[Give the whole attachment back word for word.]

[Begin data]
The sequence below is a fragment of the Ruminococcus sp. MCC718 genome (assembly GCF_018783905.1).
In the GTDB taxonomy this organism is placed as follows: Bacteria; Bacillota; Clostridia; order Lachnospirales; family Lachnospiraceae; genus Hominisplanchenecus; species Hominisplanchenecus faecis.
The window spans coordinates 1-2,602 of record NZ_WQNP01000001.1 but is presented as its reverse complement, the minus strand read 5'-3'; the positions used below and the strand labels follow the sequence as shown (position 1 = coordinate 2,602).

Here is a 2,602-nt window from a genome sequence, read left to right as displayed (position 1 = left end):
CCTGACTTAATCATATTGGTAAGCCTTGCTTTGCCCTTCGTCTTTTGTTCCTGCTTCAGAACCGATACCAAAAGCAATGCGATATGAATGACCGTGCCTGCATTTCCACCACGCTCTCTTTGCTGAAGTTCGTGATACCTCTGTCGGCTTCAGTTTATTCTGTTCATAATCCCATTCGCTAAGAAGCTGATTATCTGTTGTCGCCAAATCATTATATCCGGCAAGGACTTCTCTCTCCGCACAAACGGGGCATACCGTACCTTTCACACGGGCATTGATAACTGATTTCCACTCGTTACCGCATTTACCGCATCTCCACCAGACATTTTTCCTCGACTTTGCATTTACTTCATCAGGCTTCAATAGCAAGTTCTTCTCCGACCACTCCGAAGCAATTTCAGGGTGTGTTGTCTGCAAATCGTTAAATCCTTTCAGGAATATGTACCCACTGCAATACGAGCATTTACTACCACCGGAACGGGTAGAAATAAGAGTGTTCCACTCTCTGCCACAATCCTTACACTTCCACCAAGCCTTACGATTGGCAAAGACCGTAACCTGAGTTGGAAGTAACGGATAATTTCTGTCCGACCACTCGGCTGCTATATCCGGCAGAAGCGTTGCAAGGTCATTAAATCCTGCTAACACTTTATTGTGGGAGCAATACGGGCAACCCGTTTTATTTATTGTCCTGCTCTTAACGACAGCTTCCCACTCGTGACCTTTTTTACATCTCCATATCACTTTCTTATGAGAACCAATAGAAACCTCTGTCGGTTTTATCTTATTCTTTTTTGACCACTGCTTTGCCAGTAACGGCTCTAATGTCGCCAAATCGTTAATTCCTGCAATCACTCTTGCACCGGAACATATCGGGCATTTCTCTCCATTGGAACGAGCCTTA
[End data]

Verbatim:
The sequence below is a fragment of the Ruminococcus sp. MCC718 genome (assembly GCF_018783905.1).
In the GTDB taxonomy this organism is placed as follows: Bacteria; Bacillota; Clostridia; order Lachnospirales; family Lachnospiraceae; genus Hominisplanchenecus; species Hominisplanchenecus faecis.
The window spans coordinates 1-2,602 of record NZ_WQNP01000001.1 but is presented as its reverse complement, the minus strand read 5'-3'; the positions used below and the strand labels follow the sequence as shown (position 1 = coordinate 2,602).

Here is a 2,602-nt window from a genome sequence, read left to right as displayed (position 1 = left end):
CCTGACTTAATCATATTGGTAAGCCTTGCTTTGCCCTTCGTCTTTTGTTCCTGCTTCAGAACCGATACCAAAAGCAATGCGATATGAATGACCGTGCCTGCATTTCCACCACGCTCTCTTTGCTGAAGTTCGTGATACCTCTGTCGGCTTCAGTTTATTCTGTTCATAATCCCATTCGCTAAGAAGCTGATTATCTGTTGTCGCCAAATCATTATATCCGGCAAGGACTTCTCTCTCCGCACAAACGGGGCATACCGTACCTTTCACACGGGCATTGATAACTGATTTCCACTCGTTACCGCATTTACCGCATCTCCACCAGACATTTTTCCTCGACTTTGCATTTACTTCATCAGGCTTCAATAGCAAGTTCTTCTCCGACCACTCCGAAGCAATTTCAGGGTGTGTTGTCTGCAAATCGTTAAATCCTTTCAGGAATATGTACCCACTGCAATACGAGCATTTACTACCACCGGAACGGGTAGAAATAAGAGTGTTCCACTCTCTGCCACAATCCTTACACTTCCACCAAGCCTTACGATTGGCAAAGACCGTAACCTGAGTTGGAAGTAACGGATAATTTCTGTCCGACCACTCGGCTGCTATATCCGGCAGAAGCGTTGCAAGGTCATTAAATCCTGCTAACACTTTATTGTGGGAGCAATACGGGCAACCCGTTTTATTTATTGTCCTGCTCTTAACGACAGCTTCCCACTCGTGACCTTTTTTACATCTCCATATCACTTTCTTATGAGAACCAATAGAAACCTCTGTCGGTTTTATCTTATTCTTTTTTGACCACTGCTTTGCCAGTAACGGCTCTAATGTCGCCAAATCGTTAATTCCTGCAATCACTCTTGCACCGGAACATATCGGGCATTTCTCTCCATTGGAACGAGCCTTA